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jane austen and food Jane Austen and Food by Maggie Lane is not a cookbook with recipes, but a well-researched, highly informative, and entertaining historical discussion about food, mealtimes, manners, and housekeeping in the age of Jane Austen. Lane examines Austen’s letters regarding food and drink, and how she uses both to define the characters in her novels.

Today, the Jane Austen and Food’s hardcover edition, which was first published in 1995, can be purchased on Amazon in hardcover or paperback for $85 to $129! But the kindle edition from Endeavor Press is available for a mere $2.99 – and it contains the same content as the hardcover and paperback editions. (Keep in mind that kindle apps are available for those who do not own kindles. I have downloaded the book on my iPad and android devices, for example.)

Let me explain what a bargain you will be getting with the kindle version of Maggie Lane’s thoroughly enjoyable and informative book. Jane Austen’s treatment of food yields new insights in which she creates character and establishes her moral values in her novels:

In Steventon, the glebe lands (which added to about 3 acres) supplied the Rectory with pork, mutton, wheat, peas, barley, hops, and oats and hay for the horses. The surplus in produce contributed up to £300 per year to the Austen’s income. They made their own mead and wines and preserved foods that were produced with foods in season. The only commodities that were purchased were expensive items like tea, coffee, chocolate, sugar, spices, and dried fruits.

No gentleman, single or widowed, could run his own home. He depended upon a paid housekeeper to oversee his hearth for good dinners, or, like Mr Bingley, he required a sister to keep house for him. Mr. Rushworth depended upon his mother, while Mr. Collins was in need of a wife.  When Mrs. Austen was kept away in 1770 for a month to look after her sister in childbirth, Mr. Austen wrote that “I must bear … [for] about three weeks longer, at which time I expect my housekeeper’s return.” Jane never took the responsibility of a household completely, although she assisted whenever she was needed. Composing for her was difficult during such times, and she wrote, “Composition seems to me impossible with a head full of joints of mutton and doses of rhubarb.”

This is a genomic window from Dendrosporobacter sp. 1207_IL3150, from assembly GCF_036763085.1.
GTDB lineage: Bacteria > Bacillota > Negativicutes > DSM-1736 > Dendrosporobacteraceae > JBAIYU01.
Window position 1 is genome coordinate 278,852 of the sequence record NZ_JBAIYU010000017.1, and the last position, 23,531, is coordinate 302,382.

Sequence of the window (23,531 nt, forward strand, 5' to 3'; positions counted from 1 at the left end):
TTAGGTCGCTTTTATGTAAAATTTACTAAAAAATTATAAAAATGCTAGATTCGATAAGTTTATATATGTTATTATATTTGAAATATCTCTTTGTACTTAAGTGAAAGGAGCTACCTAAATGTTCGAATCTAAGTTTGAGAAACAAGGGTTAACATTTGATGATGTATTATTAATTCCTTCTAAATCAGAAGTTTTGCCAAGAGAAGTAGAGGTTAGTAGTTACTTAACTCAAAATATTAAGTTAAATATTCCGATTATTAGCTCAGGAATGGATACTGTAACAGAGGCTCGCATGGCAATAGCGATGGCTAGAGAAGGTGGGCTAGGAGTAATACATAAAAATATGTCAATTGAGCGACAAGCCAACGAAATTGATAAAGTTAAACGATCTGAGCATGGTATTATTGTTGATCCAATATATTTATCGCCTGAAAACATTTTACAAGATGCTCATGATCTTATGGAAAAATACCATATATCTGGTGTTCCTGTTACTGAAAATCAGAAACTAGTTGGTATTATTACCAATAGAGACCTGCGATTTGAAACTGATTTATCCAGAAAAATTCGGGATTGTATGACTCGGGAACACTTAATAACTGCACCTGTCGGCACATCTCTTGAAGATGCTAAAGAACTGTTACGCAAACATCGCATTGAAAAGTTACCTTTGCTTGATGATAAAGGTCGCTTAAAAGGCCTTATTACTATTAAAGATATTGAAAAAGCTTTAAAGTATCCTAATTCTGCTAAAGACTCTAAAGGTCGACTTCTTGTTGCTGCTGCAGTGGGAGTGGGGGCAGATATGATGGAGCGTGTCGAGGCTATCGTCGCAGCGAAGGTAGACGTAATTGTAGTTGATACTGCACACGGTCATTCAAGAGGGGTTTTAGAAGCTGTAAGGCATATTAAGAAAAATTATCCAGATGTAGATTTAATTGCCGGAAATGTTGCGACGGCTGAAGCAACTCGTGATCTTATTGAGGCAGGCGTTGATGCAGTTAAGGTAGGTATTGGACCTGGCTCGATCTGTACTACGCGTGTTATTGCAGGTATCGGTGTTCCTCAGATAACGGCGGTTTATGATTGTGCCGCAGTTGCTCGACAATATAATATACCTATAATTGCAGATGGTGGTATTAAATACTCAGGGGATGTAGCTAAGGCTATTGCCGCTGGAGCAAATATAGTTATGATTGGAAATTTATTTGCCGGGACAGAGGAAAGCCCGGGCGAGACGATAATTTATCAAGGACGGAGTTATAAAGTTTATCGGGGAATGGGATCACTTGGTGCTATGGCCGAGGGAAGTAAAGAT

In terms of food and its purchase, the Austen’s move to Bath was a shock. Slow transportation changed the quality of the food that Jane and her family were accustomed to, and the very fact that they had to purchase all their produce made them anxious, for they had lost sources of revenue in the form of farm produce, pupils, and Reverend Austen’s clerical stipend. Milk was of a poor quality due to the cows being kept in unhygienic barns, and food, purchased at the bakers, grocers, butchers, poulterers, and fishmongers was quite expensive. In addition, its cost  fluctuated.

Mrs. Austen in particular never lost her love for working in a garden. She did so at Steventon and later at Chawton Cottage, where she dug up her own potatoes and delighted in her flower borders. According to one of her great-grand-daughters: “She wore a green round frock like a day-laborer’s.”

At Chawton Cottage, the Austen women were able to find their footing again, growing their own fruit and vegetables, rearing poultry, keeping bees, baking bread, and making wine and brewing beer. Villagers recalled in later years that their dog, Link, would carry home a pail of milk in his mouth. It must be emphasized that, although Jane Austen worried about financial security, she and her sister and mother were comfortable enough to eat well and, like Emma Woodhouse, to dispense charity to those less fortunate than themselves. If Jane envied others, it was for their freedom from perpetual contrivance. In the sale of her novels, she found some relief from such worry.

In later chapters, Maggie Lane describes the history of tea, coffee, and chocolate, and how these fashionable drinks were imbibed before and during Jane Austen’s day. Austen herself only mentioned chocolate twice in her letters, but Mrs Austen during her visit to Stoneleigh Abbey wrote that their breakfast at her ancestral home consisted of “Chocolate Coffee and Tea, Plumb Cake, Pound Cake, Hot Rolls, Cold Rolls, brad and Butter, and dry toast for me.”

Breakfast, lunch, dinner, and supper are described, but Lane emphasizes that Jane barely mentions these daily events in her letters and novels. She gives scant details, especially as to the preferences of her heroines, most of whom are not concerned with the daily details of food. There are hints here and there in her novels: Willoughby takes porter at an inn during midday, and Frank Churchill imbibes spruce beer on a hot day at Donwell.